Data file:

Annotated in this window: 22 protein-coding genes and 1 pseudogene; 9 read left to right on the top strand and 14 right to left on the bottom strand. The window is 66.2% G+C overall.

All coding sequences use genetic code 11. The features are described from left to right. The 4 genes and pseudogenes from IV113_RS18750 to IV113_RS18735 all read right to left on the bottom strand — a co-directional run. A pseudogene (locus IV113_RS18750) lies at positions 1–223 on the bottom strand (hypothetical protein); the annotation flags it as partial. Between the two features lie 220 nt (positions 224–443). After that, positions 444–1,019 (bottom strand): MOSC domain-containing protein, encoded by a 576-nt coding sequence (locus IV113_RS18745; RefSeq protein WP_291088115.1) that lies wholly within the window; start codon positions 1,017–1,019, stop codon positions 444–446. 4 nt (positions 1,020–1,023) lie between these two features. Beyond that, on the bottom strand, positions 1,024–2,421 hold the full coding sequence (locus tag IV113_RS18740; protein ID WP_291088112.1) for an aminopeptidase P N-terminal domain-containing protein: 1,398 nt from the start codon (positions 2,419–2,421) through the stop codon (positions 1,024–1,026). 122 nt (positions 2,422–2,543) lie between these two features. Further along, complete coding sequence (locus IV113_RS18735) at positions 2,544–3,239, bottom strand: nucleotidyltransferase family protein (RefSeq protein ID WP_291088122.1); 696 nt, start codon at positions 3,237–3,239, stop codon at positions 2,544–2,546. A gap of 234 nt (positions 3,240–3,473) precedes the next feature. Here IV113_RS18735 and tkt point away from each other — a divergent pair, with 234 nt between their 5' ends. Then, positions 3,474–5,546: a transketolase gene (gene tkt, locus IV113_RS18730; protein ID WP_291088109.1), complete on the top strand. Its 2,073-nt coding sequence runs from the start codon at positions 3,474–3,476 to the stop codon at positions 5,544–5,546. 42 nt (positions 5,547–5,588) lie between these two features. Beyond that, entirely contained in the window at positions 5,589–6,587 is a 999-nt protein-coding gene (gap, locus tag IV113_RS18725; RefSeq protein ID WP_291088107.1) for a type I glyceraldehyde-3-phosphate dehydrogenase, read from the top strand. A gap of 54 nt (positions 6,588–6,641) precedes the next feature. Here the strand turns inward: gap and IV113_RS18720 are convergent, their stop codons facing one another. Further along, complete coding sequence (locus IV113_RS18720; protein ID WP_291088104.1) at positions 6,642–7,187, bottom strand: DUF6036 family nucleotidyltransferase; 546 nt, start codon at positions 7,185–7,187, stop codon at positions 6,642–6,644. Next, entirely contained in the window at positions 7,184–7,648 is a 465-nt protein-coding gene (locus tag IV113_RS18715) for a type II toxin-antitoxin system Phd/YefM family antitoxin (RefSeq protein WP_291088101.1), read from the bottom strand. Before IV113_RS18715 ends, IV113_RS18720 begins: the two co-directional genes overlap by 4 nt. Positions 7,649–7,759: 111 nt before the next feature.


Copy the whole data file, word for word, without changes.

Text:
Annotated in this window: 22 protein-coding genes and 1 pseudogene; 9 read left to right on the top strand and 14 right to left on the bottom strand. The window is 66.2% G+C overall.

All coding sequences use genetic code 11. The features are described from left to right. The 4 genes and pseudogenes from IV113_RS18750 to IV113_RS18735 all read right to left on the bottom strand — a co-directional run. A pseudogene (locus IV113_RS18750) lies at positions 1–223 on the bottom strand (hypothetical protein); the annotation flags it as partial. Between the two features lie 220 nt (positions 224–443). After that, positions 444–1,019 (bottom strand): MOSC domain-containing protein, encoded by a 576-nt coding sequence (locus IV113_RS18745; RefSeq protein WP_291088115.1) that lies wholly within the window; start codon positions 1,017–1,019, stop codon positions 444–446. 4 nt (positions 1,020–1,023) lie between these two features. Beyond that, on the bottom strand, positions 1,024–2,421 hold the full coding sequence (locus tag IV113_RS18740; protein ID WP_291088112.1) for an aminopeptidase P N-terminal domain-containing protein: 1,398 nt from the start codon (positions 2,419–2,421) through the stop codon (positions 1,024–1,026). 122 nt (positions 2,422–2,543) lie between these two features. Further along, complete coding sequence (locus IV113_RS18735) at positions 2,544–3,239, bottom strand: nucleotidyltransferase family protein (RefSeq protein ID WP_291088122.1); 696 nt, start codon at positions 3,237–3,239, stop codon at positions 2,544–2,546. A gap of 234 nt (positions 3,240–3,473) precedes the next feature. Here IV113_RS18735 and tkt point away from each other — a divergent pair, with 234 nt between their 5' ends. Then, positions 3,474–5,546: a transketolase gene (gene tkt, locus IV113_RS18730; protein ID WP_291088109.1), complete on the top strand. Its 2,073-nt coding sequence runs from the start codon at positions 3,474–3,476 to the stop codon at positions 5,544–5,546. 42 nt (positions 5,547–5,588) lie between these two features. Beyond that, entirely contained in the window at positions 5,589–6,587 is a 999-nt protein-coding gene (gap, locus tag IV113_RS18725; RefSeq protein ID WP_291088107.1) for a type I glyceraldehyde-3-phosphate dehydrogenase, read from the top strand. A gap of 54 nt (positions 6,588–6,641) precedes the next feature. Here the strand turns inward: gap and IV113_RS18720 are convergent, their stop codons facing one another. Further along, complete coding sequence (locus IV113_RS18720; protein ID WP_291088104.1) at positions 6,642–7,187, bottom strand: DUF6036 family nucleotidyltransferase; 546 nt, start codon at positions 7,185–7,187, stop codon at positions 6,642–6,644. Next, entirely contained in the window at positions 7,184–7,648 is a 465-nt protein-coding gene (locus tag IV113_RS18715) for a type II toxin-antitoxin system Phd/YefM family antitoxin (RefSeq protein WP_291088101.1), read from the bottom strand. Before IV113_RS18715 ends, IV113_RS18720 begins: the two co-directional genes overlap by 4 nt. Positions 7,649–7,759: 111 nt before the next feature.